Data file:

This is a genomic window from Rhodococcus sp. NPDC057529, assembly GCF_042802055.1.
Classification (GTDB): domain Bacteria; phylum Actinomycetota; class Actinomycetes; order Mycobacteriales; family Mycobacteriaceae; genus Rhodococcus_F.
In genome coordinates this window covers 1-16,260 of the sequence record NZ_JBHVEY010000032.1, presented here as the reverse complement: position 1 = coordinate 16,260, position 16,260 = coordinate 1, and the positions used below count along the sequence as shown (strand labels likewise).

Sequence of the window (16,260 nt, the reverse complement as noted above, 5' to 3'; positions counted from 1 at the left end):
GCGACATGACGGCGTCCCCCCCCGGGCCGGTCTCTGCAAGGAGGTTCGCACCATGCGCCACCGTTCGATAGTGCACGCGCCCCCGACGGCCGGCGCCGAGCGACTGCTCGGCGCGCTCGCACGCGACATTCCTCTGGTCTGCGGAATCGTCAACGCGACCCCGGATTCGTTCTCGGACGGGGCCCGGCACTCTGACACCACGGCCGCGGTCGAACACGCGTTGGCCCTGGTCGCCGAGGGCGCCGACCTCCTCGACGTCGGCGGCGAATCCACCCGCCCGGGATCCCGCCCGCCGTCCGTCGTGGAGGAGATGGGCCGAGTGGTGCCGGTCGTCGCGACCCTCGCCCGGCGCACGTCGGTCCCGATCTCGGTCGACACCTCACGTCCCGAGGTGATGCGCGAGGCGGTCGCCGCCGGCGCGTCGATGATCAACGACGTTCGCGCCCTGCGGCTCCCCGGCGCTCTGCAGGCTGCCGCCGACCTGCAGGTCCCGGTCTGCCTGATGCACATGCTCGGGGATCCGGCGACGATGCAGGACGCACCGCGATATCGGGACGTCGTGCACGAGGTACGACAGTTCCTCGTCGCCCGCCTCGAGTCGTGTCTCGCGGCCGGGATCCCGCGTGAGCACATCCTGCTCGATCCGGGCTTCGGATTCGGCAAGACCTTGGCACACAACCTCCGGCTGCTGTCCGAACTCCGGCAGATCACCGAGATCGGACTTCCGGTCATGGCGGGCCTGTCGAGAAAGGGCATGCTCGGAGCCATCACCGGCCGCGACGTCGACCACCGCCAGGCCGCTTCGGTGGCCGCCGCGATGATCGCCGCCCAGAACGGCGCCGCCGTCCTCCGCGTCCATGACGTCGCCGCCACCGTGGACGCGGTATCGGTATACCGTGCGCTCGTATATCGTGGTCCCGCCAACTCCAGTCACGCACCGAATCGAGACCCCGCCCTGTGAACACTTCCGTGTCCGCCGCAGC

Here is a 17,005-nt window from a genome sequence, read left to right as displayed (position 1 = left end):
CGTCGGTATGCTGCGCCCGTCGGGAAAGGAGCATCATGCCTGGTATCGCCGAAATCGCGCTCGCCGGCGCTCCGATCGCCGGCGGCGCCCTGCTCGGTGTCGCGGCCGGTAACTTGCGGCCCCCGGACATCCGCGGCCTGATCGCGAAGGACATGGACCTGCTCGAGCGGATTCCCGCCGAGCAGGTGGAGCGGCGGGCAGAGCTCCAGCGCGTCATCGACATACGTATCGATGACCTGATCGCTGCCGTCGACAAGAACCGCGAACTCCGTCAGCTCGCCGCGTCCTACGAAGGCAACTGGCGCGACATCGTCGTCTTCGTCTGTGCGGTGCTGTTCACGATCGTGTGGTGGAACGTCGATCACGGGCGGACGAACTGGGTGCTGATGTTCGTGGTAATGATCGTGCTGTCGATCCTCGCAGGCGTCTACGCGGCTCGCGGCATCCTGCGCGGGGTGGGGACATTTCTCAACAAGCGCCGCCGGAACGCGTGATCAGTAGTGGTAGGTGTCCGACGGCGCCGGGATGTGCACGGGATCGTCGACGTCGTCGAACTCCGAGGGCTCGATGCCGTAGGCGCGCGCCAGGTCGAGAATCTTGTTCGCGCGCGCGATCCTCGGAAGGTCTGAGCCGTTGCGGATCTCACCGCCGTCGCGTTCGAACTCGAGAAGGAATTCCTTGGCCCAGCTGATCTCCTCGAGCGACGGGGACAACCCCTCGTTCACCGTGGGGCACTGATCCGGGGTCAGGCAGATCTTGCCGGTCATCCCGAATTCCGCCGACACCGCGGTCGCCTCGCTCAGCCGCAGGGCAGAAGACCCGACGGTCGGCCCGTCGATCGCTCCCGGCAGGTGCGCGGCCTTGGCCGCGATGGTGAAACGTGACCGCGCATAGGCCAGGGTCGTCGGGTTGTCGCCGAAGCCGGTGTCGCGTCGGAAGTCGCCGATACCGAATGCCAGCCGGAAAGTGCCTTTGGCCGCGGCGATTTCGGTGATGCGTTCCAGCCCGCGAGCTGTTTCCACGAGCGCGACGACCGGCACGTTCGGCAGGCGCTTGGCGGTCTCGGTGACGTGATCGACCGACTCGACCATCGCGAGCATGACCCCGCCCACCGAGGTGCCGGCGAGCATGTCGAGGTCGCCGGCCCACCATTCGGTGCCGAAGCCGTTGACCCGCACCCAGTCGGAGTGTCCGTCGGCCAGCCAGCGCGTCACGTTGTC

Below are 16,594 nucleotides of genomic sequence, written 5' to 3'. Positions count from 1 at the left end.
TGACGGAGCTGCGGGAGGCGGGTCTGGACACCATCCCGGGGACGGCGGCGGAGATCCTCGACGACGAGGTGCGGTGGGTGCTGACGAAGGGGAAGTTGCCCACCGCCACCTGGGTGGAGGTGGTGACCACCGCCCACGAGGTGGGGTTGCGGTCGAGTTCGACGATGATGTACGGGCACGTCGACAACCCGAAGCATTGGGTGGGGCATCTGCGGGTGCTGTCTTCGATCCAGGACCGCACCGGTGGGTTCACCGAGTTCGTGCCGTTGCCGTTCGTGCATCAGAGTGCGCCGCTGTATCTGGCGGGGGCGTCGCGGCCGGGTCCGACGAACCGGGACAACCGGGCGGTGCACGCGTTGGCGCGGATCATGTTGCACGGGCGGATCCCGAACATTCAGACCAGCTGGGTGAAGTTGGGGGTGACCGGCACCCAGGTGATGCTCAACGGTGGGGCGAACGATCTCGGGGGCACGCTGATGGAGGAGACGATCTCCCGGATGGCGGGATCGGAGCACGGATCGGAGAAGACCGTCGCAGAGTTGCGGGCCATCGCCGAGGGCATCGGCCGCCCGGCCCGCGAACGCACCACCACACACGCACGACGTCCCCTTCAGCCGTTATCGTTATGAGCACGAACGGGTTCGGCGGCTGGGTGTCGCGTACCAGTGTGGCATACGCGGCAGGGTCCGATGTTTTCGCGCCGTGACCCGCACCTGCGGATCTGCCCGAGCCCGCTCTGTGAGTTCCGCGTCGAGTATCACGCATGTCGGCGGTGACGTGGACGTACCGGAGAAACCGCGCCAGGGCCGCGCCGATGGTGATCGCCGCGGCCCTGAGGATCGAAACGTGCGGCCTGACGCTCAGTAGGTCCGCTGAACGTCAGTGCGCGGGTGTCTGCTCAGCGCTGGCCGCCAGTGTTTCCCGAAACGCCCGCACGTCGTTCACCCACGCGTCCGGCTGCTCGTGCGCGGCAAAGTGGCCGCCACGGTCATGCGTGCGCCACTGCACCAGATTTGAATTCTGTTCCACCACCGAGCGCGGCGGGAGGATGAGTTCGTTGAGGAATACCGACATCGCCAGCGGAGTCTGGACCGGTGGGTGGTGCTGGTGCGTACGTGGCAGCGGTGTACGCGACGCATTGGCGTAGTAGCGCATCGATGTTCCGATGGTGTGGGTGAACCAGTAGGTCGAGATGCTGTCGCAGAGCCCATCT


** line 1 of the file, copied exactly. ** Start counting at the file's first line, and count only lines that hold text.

This is a genomic window from Rhodococcus sp. NPDC057529, assembly GCF_042802055.1.